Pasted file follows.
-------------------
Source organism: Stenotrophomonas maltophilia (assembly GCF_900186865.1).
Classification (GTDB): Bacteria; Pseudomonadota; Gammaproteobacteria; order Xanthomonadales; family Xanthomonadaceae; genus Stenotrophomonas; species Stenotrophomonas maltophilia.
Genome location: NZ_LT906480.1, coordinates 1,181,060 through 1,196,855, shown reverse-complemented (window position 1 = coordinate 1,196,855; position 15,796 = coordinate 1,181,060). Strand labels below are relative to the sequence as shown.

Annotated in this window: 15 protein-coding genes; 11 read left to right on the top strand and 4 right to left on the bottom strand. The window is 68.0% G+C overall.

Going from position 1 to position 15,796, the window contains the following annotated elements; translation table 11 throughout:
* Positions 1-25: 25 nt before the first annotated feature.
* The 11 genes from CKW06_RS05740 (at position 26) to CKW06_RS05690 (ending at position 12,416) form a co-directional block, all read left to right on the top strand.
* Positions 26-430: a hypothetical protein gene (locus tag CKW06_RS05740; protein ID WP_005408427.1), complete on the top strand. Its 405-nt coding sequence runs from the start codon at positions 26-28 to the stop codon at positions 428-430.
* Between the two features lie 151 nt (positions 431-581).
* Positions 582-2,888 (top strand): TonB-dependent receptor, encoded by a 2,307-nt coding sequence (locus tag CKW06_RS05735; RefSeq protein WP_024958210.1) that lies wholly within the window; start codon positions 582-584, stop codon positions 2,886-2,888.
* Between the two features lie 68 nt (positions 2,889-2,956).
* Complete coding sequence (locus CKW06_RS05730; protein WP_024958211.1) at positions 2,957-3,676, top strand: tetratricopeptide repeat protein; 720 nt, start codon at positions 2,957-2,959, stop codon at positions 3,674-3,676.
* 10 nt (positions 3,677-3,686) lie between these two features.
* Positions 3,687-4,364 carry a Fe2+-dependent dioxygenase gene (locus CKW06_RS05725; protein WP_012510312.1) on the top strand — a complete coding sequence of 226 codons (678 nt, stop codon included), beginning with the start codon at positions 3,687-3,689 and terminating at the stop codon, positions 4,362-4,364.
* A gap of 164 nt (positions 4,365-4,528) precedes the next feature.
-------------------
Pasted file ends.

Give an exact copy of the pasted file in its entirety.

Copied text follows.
Source organism: Stenotrophomonas maltophilia (assembly GCF_900186865.1).
Classification (GTDB): Bacteria; Pseudomonadota; Gammaproteobacteria; order Xanthomonadales; family Xanthomonadaceae; genus Stenotrophomonas; species Stenotrophomonas maltophilia.
Genome location: NZ_LT906480.1, coordinates 1,181,060 through 1,196,855, shown reverse-complemented (window position 1 = coordinate 1,196,855; position 15,796 = coordinate 1,181,060). Strand labels below are relative to the sequence as shown.

Annotated in this window: 15 protein-coding genes; 11 read left to right on the top strand and 4 right to left on the bottom strand. The window is 68.0% G+C overall.

Going from position 1 to position 15,796, the window contains the following annotated elements; translation table 11 throughout:
* Positions 1-25: 25 nt before the first annotated feature.
* The 11 genes from CKW06_RS05740 (at position 26) to CKW06_RS05690 (ending at position 12,416) form a co-directional block, all read left to right on the top strand.
* Positions 26-430: a hypothetical protein gene (locus tag CKW06_RS05740; protein ID WP_005408427.1), complete on the top strand. Its 405-nt coding sequence runs from the start codon at positions 26-28 to the stop codon at positions 428-430.
* Between the two features lie 151 nt (positions 431-581).
* Positions 582-2,888 (top strand): TonB-dependent receptor, encoded by a 2,307-nt coding sequence (locus tag CKW06_RS05735; RefSeq protein WP_024958210.1) that lies wholly within the window; start codon positions 582-584, stop codon positions 2,886-2,888.
* Between the two features lie 68 nt (positions 2,889-2,956).
* Complete coding sequence (locus CKW06_RS05730; protein WP_024958211.1) at positions 2,957-3,676, top strand: tetratricopeptide repeat protein; 720 nt, start codon at positions 2,957-2,959, stop codon at positions 3,674-3,676.
* 10 nt (positions 3,677-3,686) lie between these two features.
* Positions 3,687-4,364 carry a Fe2+-dependent dioxygenase gene (locus CKW06_RS05725; protein WP_012510312.1) on the top strand — a complete coding sequence of 226 codons (678 nt, stop codon included), beginning with the start codon at positions 3,687-3,689 and terminating at the stop codon, positions 4,362-4,364.
* A gap of 164 nt (positions 4,365-4,528) precedes the next feature.